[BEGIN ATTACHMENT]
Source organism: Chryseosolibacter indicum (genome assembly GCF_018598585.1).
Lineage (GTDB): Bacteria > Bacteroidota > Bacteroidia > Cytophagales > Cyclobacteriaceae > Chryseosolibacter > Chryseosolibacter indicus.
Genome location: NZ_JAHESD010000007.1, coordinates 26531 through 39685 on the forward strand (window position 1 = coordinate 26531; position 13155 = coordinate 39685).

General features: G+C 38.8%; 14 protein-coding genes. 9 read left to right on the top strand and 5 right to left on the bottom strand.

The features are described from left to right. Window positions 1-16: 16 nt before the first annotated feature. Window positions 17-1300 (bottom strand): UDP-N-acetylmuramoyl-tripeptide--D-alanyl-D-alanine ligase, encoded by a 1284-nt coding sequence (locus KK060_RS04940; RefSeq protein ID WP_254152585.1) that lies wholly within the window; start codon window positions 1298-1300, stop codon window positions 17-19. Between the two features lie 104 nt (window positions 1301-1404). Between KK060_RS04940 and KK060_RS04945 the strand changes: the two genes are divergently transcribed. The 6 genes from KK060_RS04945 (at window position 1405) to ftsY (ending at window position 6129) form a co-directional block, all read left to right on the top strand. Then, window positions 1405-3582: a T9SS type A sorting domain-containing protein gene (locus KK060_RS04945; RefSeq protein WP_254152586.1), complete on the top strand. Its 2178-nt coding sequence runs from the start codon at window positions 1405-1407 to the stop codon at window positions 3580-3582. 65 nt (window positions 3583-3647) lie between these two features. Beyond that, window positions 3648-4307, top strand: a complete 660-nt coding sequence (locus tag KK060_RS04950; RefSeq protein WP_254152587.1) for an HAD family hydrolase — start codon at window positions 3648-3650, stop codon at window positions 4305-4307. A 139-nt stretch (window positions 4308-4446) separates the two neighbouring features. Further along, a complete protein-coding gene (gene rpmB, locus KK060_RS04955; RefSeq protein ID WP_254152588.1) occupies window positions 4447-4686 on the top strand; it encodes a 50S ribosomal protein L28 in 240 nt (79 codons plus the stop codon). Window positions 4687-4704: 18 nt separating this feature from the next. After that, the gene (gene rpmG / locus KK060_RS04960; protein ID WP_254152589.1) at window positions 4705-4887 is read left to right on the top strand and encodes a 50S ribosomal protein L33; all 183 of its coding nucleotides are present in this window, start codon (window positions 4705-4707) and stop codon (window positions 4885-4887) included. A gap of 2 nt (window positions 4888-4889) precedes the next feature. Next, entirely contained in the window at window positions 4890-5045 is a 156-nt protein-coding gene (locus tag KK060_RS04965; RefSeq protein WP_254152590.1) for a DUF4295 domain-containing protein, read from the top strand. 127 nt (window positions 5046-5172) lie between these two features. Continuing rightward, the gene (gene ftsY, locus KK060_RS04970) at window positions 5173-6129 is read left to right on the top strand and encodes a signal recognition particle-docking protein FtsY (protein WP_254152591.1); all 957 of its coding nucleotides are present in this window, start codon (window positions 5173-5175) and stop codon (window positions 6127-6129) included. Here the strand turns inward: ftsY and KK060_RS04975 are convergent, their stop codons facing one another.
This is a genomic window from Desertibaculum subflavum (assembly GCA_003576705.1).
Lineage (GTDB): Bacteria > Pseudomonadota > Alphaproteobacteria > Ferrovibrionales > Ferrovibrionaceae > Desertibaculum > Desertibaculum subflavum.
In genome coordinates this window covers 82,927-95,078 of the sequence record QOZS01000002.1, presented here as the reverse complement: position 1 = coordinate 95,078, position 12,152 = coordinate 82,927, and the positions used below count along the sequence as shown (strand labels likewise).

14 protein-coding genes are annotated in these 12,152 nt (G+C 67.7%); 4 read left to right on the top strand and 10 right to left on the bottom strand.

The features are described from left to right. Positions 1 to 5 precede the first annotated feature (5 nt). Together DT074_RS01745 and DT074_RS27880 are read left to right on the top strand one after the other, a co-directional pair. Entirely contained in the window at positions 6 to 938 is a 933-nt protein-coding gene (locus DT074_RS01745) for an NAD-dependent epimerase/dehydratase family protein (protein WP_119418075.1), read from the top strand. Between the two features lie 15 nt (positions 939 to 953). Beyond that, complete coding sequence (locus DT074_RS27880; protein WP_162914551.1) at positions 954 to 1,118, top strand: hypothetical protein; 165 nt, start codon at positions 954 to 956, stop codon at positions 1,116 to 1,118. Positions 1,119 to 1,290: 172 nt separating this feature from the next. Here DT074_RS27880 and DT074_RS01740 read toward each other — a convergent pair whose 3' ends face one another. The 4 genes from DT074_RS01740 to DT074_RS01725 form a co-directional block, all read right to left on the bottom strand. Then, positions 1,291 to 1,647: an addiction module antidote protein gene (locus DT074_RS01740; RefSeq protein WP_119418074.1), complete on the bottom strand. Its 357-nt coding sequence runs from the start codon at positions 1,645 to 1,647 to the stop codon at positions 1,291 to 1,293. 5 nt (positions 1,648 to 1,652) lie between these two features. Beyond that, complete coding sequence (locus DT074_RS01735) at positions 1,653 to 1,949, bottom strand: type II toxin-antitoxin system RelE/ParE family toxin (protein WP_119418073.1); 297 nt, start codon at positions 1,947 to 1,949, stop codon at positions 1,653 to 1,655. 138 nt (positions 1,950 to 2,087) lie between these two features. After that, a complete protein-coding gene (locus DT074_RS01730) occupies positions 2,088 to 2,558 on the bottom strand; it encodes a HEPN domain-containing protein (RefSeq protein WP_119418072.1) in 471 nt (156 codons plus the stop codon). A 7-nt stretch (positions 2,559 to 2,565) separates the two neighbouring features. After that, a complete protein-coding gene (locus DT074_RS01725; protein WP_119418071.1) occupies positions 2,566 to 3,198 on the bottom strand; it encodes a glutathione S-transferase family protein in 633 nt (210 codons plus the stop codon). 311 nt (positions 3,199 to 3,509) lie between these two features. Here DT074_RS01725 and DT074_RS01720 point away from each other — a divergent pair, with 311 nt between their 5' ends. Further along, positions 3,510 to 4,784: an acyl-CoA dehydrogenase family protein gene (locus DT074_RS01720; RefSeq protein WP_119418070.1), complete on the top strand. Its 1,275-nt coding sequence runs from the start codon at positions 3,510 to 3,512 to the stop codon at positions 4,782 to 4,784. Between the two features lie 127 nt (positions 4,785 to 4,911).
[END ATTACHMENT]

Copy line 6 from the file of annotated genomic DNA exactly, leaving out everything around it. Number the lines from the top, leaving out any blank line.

This is a genomic window from Desertibaculum subflavum (assembly GCA_003576705.1).